Getting Climate Smart!


US Drought Monitor map illustrates the expansive drought conditions | © David Miskus, NOAA/NWS/NCEP/CPC

US Drought Monitor map illustrates the expansive drought conditions | © David Miskus, NOAA/NWS/NCEP/CPC

Last year, drought wreaked havoc across more than 65% of the country. Wildfires blazed through 9.2 million acres of the west, crops suffered across the Midwest and 2012 topped out as the hottest year on record. While the fall and winter of 2012 provided the country with much needed wet weather, Mother Nature didn’t produce quite enough to break the drought.

Communities within the basin of our #1 Most Endangered River, the Colorado River, specifically the Front Range communities, declared a Stage 2 drought at the end of March. This has been cited as the worst drought conditions since 2002. It is likely the basin will be facing an even more serious drought this summer. The question remains – how will we manage this?

Denver Water issued mandatory watering restrictions beginning on April 1st, as it seems unlikely that the additional 7 feet of snow needed this year for their water resources to reach normal levels will occur. However, in the long term, when population increases and water supply continues to face an uncertain future with climate change impacts, restricting demand alone just won’t cut it. Better management of water supplies from snowpack to estuary, and all the cities, farm fields, and infrastructure in between, is essential.

Cities and states across the west should begin implementing water efficiency and conservation strategies at all levels – from the household, to the municipality to individual utilities to the state. Conservation and efficiency are cost effective solutions that reduce the demand and the strain we put on our water resources.

Today, American Rivers, in conjunction with the Natural Resources Defense Council released Getting Climate Smart, a guide outlining a six-step process for state governments, water managers, and other stakeholders to develop and implement climate preparedness plans focused on water resources. It includes case studies of how U.S. cities and states have developed plans and taken action to prepare for climate impacts.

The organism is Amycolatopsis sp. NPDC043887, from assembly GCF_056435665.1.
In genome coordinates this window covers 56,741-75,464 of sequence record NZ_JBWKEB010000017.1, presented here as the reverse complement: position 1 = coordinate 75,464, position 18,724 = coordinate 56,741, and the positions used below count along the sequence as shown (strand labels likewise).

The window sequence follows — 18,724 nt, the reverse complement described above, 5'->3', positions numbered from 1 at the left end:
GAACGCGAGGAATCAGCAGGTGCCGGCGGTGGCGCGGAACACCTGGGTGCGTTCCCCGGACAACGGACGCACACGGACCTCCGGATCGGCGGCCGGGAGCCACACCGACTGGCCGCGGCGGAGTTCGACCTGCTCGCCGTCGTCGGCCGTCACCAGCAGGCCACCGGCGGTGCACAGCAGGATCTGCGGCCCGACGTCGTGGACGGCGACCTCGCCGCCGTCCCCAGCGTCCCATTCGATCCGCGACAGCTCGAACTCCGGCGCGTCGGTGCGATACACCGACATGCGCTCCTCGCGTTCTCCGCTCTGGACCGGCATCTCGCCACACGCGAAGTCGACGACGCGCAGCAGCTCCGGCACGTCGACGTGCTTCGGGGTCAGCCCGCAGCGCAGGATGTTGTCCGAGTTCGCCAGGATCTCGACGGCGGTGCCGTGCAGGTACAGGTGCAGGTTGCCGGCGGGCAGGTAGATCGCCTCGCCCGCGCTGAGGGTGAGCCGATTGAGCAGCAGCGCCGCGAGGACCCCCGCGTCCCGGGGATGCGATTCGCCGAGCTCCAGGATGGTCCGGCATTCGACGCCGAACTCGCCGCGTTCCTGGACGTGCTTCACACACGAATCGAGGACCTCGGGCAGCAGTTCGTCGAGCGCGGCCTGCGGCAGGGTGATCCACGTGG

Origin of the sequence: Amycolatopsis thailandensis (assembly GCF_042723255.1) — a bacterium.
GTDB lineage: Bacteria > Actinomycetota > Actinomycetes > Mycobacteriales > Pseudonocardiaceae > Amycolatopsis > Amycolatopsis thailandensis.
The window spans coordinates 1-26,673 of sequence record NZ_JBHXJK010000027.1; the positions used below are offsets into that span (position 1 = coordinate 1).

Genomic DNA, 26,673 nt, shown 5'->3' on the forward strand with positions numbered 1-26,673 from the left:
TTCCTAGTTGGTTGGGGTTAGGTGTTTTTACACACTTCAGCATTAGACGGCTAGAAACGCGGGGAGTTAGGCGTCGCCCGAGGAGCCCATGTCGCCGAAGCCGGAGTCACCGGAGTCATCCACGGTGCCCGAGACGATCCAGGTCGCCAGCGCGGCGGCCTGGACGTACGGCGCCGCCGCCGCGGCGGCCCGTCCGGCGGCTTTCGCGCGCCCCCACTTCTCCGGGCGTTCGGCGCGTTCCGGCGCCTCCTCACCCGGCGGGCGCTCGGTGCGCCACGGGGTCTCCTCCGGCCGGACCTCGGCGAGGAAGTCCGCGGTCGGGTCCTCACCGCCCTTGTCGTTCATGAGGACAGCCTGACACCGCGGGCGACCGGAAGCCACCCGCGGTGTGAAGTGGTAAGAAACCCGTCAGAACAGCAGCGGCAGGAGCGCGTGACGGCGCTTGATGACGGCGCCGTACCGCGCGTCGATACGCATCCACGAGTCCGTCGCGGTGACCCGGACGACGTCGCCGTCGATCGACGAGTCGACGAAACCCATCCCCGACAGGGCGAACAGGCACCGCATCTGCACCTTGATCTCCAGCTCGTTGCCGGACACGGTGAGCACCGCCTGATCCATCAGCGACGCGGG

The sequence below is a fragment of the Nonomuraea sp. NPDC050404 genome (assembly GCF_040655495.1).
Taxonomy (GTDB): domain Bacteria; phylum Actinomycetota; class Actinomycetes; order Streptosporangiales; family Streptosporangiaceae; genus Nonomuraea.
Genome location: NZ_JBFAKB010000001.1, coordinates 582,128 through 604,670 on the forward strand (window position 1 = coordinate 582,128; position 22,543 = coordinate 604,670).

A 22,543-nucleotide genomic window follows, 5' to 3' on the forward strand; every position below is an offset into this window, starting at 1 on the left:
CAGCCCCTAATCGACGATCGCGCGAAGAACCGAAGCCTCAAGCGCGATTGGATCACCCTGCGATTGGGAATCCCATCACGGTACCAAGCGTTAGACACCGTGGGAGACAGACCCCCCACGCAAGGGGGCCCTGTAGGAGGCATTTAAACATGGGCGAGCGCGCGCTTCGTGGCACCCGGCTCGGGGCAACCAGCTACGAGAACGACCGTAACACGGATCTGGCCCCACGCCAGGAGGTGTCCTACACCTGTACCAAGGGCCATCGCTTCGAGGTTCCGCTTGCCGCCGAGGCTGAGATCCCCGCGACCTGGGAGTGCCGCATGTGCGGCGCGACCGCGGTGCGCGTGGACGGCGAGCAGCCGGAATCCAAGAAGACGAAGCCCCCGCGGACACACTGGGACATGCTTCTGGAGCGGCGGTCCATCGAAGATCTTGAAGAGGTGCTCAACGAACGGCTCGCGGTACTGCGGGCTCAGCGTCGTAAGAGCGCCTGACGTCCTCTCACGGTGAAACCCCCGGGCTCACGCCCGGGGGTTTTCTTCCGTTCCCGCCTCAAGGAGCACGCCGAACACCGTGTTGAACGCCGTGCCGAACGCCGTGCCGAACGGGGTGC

Additionally, the report contains a Strategy Toolbox outlining more than 600 strategies to deal with the climate risks associated with seven sectors dependent on water resources: agriculture, infrastructure, fisheries, oceans and coastal resources, public health and safety, tourism and recreation, and water management. While all of these strategies are critical for resilience, the Top 10 No-Regret Strategies (Listed below) are where states and cities should focus first as they prepare for the impacts of climate change.

States and cities can get started quickly by following the Top 10 No-Regret Strategies

States and cities can get started quickly by following the Top 10 No-Regret Strategies

Over the next few weeks we will be highlighting the seven sectors related to water resources that are at risk from climate change and what communities are doing around the country to help prepare and adapt to these changes.

Join us on May 14th at 3 pm ET/12 pm PT for a webinar outlining the specifics of the report, and hear first-hand how the states of California and Massachusetts assembled their preparedness plans and are moving to meet the challenge of a changing climate.